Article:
Due to the continued impact of Covid-19 we will be deferring the opening KLRS for the foreseeable summer research season. The Yukon government has issued a re-opening strategy that you can find here:
If you fall under a category that would allow you to travel to KLRS for research, within the parameters set by the Yukon government, we are very happy to discuss opening the station to you on a case by case basis. Please contact KLRS via the email firstname.lastname@example.org.
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Stay well. Stay Safe.
Given the escalation in COVID-19 (coronavirus) cases, the University of Calgary has made the decision to suspend activities at the Kluane Lake Research Station for all researchers, visitors, and guests. This suspension will remain in effect until June 30th, 2020.
It is our intention that all scientific monitoring equipment will be maintained and available for remote access to the best of our abilities given the rapidly evolving COVID-19 situation. Please contact KLRS staff (email@example.com) for more information or to inquire about instrumentation installation.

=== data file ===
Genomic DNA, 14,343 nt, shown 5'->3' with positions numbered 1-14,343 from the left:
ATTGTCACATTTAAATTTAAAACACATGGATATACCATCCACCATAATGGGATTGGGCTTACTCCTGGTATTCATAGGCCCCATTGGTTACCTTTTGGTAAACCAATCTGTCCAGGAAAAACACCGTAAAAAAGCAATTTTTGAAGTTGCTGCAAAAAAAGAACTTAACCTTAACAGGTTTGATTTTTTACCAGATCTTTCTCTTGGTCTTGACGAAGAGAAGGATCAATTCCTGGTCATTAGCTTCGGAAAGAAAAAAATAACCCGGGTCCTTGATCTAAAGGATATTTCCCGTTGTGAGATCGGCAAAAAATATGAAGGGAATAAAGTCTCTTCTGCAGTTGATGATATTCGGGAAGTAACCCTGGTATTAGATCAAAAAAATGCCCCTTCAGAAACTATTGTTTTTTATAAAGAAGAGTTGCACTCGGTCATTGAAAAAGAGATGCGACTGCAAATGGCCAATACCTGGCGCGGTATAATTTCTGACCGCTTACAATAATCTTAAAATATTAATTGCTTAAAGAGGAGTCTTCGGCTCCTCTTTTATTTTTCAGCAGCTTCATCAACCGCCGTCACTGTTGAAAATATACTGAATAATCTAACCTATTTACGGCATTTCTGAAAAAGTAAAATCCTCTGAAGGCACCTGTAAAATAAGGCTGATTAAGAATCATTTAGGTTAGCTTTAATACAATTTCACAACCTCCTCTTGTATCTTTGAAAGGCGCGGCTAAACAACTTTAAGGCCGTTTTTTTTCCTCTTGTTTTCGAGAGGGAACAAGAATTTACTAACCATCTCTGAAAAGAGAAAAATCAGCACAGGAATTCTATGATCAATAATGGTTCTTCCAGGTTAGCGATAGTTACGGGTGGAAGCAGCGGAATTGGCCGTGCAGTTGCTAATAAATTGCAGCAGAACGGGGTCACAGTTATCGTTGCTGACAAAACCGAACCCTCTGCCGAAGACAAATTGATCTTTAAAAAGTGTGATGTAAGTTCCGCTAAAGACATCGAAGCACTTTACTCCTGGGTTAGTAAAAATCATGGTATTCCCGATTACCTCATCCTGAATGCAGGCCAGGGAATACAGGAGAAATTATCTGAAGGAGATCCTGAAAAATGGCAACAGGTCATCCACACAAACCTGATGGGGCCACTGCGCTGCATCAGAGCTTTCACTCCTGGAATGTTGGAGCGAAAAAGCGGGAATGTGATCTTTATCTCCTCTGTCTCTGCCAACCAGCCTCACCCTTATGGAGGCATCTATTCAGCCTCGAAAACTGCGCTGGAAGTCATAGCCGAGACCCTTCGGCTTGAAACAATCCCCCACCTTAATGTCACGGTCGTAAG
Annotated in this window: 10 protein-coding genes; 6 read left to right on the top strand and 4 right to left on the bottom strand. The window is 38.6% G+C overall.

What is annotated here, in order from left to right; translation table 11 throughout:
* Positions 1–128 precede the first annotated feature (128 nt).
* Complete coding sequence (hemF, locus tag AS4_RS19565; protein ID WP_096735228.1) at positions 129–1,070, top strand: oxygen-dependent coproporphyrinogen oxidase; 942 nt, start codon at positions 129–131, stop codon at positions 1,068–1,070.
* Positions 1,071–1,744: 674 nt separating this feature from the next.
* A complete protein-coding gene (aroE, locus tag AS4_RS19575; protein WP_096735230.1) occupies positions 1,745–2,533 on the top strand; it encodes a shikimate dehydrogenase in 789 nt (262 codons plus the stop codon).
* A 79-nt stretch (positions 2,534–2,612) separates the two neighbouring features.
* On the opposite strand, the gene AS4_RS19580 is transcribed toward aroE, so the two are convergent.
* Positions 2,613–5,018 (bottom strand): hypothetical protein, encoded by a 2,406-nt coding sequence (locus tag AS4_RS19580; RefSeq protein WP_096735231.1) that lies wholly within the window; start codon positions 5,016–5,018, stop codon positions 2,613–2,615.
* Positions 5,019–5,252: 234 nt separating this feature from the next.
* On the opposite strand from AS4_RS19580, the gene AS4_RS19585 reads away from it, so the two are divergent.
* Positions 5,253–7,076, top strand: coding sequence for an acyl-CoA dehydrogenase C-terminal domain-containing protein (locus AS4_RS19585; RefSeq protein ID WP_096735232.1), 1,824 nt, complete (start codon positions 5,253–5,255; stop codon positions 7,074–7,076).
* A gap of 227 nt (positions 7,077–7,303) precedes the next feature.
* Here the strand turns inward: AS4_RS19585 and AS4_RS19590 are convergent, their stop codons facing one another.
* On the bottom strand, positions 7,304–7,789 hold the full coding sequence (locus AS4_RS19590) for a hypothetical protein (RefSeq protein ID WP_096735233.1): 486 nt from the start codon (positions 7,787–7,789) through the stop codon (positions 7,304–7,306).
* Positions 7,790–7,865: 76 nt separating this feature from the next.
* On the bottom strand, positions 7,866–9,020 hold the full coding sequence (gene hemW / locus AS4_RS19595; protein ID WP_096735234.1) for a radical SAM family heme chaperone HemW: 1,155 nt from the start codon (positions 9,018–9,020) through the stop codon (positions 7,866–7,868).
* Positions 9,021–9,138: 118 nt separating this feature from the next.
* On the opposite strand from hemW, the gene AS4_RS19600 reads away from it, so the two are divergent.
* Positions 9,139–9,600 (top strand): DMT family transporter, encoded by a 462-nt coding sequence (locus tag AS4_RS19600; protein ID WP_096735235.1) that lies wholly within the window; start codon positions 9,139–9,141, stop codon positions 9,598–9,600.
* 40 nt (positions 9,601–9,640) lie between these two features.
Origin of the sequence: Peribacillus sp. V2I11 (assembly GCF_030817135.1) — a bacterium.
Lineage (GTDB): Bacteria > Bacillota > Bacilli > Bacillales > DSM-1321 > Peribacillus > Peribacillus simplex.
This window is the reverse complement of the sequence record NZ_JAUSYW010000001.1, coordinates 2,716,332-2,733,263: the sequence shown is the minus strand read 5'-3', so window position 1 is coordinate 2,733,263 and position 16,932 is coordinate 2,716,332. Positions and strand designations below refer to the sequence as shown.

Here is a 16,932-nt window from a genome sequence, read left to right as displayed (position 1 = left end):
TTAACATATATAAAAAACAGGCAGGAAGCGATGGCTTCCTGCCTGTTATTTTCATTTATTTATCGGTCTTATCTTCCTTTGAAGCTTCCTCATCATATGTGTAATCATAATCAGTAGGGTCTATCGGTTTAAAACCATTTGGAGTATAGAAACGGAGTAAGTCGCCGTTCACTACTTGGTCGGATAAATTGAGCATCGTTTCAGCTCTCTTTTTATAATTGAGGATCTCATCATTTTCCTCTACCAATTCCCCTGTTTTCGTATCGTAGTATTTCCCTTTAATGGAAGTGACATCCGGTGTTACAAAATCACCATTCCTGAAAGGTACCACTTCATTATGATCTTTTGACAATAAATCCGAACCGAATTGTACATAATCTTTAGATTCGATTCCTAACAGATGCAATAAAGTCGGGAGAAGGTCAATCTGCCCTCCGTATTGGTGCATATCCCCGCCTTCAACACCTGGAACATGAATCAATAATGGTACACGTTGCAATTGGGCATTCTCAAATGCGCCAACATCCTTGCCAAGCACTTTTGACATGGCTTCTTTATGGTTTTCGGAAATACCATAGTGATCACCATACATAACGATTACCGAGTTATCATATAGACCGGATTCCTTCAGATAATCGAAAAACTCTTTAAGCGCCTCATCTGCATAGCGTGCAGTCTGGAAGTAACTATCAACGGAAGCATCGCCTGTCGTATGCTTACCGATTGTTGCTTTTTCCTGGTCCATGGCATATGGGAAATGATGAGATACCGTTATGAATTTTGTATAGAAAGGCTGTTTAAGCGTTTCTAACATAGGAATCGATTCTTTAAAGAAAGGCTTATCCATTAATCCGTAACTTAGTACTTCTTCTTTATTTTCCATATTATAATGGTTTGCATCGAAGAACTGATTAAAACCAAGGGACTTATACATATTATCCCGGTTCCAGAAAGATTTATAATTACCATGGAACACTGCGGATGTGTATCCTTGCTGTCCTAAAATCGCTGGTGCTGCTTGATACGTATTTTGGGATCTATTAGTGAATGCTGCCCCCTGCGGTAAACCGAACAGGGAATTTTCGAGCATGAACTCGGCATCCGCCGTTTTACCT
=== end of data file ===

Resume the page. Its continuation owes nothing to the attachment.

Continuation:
We are taking these measures out of an abundance of caution. The health and safety of our researchers, staff and students are our top priority. The reasons for suspension include:
We understand that this decision will impact research and teaching programs. Additional guidance for UCalgary researchers is available on the Research website.
If you have any questions about the above information, please contact firstname.lastname@example.org. Thank you for your patience and understanding during these unprecedented circumstances.
The Arctic Institute of North America is home to the Kluane Lake Research Station (KLRS) which is located 220 km northwest of Whitehorse, Yukon, on the south shore of Kluane Lake, on the traditional lands of the Kluane, Champagne-Ashihik and White River First Nations. The station was established in 1961 and has provided support to researchers from across Canada and around the world since that time.
The extreme elevation difference between Kluane Lake and the crest of the St. Elias Mountains establishes a strong gradient in environmental attributes and results in a remarkable diversity of research opportunities within a small geographical area. This diversity is reflected in the unique scientific legacy of KLRS across the disciplines of glaciology, geomorphology, geology, biology, botany, zoology, hydrology, limnology, climatology, physiology, anthropology and archaeology and in over 1500 scientific publications, many of which are described in the Kluane Lake Research Station Bibliography.
Supporting Northern Research since 1961
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